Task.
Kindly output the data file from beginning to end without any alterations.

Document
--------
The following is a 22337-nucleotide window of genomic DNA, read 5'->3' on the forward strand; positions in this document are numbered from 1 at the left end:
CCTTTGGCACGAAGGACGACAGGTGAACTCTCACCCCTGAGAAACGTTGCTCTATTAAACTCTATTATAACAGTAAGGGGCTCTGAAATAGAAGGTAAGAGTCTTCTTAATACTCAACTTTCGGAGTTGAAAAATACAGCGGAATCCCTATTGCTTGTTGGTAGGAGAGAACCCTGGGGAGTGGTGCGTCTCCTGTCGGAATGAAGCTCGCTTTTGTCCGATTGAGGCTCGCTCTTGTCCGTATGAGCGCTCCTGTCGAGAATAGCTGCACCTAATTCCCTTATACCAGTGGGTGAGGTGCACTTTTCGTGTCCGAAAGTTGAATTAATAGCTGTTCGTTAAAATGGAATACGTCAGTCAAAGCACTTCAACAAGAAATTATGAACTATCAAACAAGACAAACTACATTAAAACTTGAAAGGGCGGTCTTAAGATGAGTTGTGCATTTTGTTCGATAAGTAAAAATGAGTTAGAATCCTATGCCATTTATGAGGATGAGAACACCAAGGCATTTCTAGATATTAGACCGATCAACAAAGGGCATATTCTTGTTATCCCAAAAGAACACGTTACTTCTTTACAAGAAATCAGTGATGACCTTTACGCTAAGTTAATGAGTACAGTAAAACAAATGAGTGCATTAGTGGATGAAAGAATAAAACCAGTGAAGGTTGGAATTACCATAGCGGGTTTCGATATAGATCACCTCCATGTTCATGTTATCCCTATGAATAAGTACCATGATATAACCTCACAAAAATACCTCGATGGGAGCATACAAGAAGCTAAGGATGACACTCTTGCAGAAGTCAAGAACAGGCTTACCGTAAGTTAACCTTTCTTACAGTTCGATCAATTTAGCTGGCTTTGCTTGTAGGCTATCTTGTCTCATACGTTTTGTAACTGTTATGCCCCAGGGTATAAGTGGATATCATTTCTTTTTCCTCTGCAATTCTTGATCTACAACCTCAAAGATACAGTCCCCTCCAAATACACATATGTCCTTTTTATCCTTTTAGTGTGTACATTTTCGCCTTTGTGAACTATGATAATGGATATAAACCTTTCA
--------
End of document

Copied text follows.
The following is a 22337-nucleotide window of genomic DNA, read 5'->3' on the forward strand; positions in this document are numbered from 1 at the left end:
CCTTTGGCACGAAGGACGACAGGTGAACTCTCACCCCTGAGAAACGTTGCTCTATTAAACTCTATTATAACAGTAAGGGGCTCTGAAATAGAAGGTAAGAGTCTTCTTAATACTCAACTTTCGGAGTTGAAAAATACAGCGGAATCCCTATTGCTTGTTGGTAGGAGAGAACCCTGGGGAGTGGTGCGTCTCCTGTCGGAATGAAGCTCGCTTTTGTCCGATTGAGGCTCGCTCTTGTCCGTATGAGCGCTCCTGTCGAGAATAGCTGCACCTAATTCCCTTATACCAGTGGGTGAGGTGCACTTTTCGTGTCCGAAAGTTGAATTAATAGCTGTTCGTTAAAATGGAATACGTCAGTCAAAGCACTTCAACAAGAAATTATGAACTATCAAACAAGACAAACTACATTAAAACTTGAAAGGGCGGTCTTAAGATGAGTTGTGCATTTTGTTCGATAAGTAAAAATGAGTTAGAATCCTATGCCATTTATGAGGATGAGAACACCAAGGCATTTCTAGATATTAGACCGATCAACAAAGGGCATATTCTTGTTATCCCAAAAGAACACGTTACTTCTTTACAAGAAATCAGTGATGACCTTTACGCTAAGTTAATGAGTACAGTAAAACAAATGAGTGCATTAGTGGATGAAAGAATAAAACCAGTGAAGGTTGGAATTACCATAGCGGGTTTCGATATAGATCACCTCCATGTTCATGTTATCCCTATGAATAAGTACCATGATATAACCTCACAAAAATACCTCGATGGGAGCATACAAGAAGCTAAGGATGACACTCTTGCAGAAGTCAAGAACAGGCTTACCGTAAGTTAACCTTTCTTACAGTTCGATCAATTTAGCTGGCTTTGCTTGTAGGCTATCTTGTCTCATACGTTTTGTAACTGTTATGCCCCAGGGTATAAGTGGATATCATTTCTTTTTCCTCTGCAATTCTTGATCTACAACCTCAAAGATACAGTCCCCTCCAAATACACATATGTCCTTTTTATCCTTTTAGTGTGTACATTTTCGCCTTTGTGAACTATGATAATGGATATAAACCTTTCA